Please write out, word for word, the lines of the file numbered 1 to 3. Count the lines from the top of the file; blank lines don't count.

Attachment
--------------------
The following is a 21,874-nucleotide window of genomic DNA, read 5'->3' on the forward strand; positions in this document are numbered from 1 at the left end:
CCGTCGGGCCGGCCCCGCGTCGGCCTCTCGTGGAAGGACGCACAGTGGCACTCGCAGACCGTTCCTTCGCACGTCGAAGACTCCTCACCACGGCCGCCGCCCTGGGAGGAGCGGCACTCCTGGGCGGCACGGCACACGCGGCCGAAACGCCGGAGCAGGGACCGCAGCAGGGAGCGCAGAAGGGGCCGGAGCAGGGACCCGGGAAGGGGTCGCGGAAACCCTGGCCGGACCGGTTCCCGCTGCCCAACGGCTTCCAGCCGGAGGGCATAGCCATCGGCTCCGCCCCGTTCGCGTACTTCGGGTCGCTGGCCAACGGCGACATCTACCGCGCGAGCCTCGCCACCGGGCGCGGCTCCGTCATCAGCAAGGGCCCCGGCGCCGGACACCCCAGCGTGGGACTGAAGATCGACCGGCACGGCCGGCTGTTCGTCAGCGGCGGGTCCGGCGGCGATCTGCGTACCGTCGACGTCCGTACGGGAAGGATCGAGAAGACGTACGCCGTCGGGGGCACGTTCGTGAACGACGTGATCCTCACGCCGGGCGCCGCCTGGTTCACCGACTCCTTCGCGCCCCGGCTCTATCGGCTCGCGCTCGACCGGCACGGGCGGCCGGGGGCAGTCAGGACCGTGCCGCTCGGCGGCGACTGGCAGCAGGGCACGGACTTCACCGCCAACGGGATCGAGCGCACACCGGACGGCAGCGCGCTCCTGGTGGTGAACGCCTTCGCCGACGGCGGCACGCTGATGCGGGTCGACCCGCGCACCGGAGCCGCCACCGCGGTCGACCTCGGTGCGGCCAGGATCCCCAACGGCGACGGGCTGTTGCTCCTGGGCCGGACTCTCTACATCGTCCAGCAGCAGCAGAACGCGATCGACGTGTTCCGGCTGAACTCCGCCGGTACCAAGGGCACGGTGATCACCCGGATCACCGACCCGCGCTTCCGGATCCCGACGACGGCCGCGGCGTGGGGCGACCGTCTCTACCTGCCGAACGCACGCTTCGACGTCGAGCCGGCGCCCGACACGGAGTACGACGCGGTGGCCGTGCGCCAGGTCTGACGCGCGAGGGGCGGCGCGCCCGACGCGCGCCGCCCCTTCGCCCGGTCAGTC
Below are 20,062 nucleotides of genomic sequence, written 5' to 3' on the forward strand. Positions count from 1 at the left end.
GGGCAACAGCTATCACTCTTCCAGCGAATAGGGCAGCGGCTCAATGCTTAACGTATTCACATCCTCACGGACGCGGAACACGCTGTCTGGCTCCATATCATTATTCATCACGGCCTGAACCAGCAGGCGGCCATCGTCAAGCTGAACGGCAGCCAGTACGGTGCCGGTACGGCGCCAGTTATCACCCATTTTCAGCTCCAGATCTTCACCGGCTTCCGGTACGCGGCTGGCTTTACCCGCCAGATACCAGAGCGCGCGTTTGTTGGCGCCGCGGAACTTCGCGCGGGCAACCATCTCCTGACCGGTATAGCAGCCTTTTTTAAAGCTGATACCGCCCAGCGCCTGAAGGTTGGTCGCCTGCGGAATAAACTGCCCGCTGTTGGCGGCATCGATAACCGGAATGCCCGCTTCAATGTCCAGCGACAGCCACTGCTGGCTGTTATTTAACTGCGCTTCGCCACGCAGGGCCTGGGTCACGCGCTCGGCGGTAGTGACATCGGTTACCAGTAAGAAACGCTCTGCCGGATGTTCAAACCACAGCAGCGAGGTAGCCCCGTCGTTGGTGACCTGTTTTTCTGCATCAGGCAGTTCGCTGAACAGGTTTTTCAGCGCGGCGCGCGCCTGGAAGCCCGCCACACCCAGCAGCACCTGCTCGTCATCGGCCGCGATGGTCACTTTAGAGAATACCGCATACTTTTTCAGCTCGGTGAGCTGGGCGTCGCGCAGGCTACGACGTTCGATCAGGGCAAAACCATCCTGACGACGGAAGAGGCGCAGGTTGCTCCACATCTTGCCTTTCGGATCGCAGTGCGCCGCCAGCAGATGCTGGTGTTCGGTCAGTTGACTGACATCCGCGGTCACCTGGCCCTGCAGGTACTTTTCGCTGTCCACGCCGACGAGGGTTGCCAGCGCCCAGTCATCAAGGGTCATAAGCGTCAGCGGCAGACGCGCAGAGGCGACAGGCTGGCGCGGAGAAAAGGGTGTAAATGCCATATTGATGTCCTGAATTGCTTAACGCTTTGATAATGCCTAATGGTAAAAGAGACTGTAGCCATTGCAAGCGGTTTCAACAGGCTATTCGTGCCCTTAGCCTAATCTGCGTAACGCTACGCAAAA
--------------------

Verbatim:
The following is a 21,874-nucleotide window of genomic DNA, read 5'->3' on the forward strand; positions in this document are numbered from 1 at the left end:
CCGTCGGGCCGGCCCCGCGTCGGCCTCTCGTGGAAGGACGCACAGTGGCACTCGCAGACCGTTCCTTCGCACGTCGAAGACTCCTCACCACGGCCGCCGCCCTGGGAGGAGCGGCACTCCTGGGCGGCACGGCACACGCGGCCGAAACGCCGGAGCAGGGACCGCAGCAGGGAGCGCAGAAGGGGCCGGAGCAGGGACCCGGGAAGGGGTCGCGGAAACCCTGGCCGGACCGGTTCCCGCTGCCCAACGGCTTCCAGCCGGAGGGCATAGCCATCGGCTCCGCCCCGTTCGCGTACTTCGGGTCGCTGGCCAACGGCGACATCTACCGCGCGAGCCTCGCCACCGGGCGCGGCTCCGTCATCAGCAAGGGCCCCGGCGCCGGACACCCCAGCGTGGGACTGAAGATCGACCGGCACGGCCGGCTGTTCGTCAGCGGCGGGTCCGGCGGCGATCTGCGTACCGTCGACGTCCGTACGGGAAGGATCGAGAAGACGTACGCCGTCGGGGGCACGTTCGTGAACGACGTGATCCTCACGCCGGGCGCCGCCTGGTTCACCGACTCCTTCGCGCCCCGGCTCTATCGGCTCGCGCTCGACCGGCACGGGCGGCCGGGGGCAGTCAGGACCGTGCCGCTCGGCGGCGACTGGCAGCAGGGCACGGACTTCACCGCCAACGGGATCGAGCGCACACCGGACGGCAGCGCGCTCCTGGTGGTGAACGCCTTCGCCGACGGCGGCACGCTGATGCGGGTCGACCCGCGCACCGGAGCCGCCACCGCGGTCGACCTCGGTGCGGCCAGGATCCCCAACGGCGACGGGCTGTTGCTCCTGGGCCGGACTCTCTACATCGTCCAGCAGCAGCAGAACGCGATCGACGTGTTCCGGCTGAACTCCGCCGGTACCAAGGGCACGGTGATCACCCGGATCACCGACCCGCGCTTCCGGATCCCGACGACGGCCGCGGCGTGGGGCGACCGTCTCTACCTGCCGAACGCACGCTTCGACGTCGAGCCGGCGCCCGACACGGAGTACGACGCGGTGGCCGTGCGCCAGGTCTGACGCGCGAGGGGCGGCGCGCCCGACGCGCGCCGCCCCTTCGCCCGGTCAGTC
Below are 20,062 nucleotides of genomic sequence, written 5' to 3' on the forward strand. Positions count from 1 at the left end.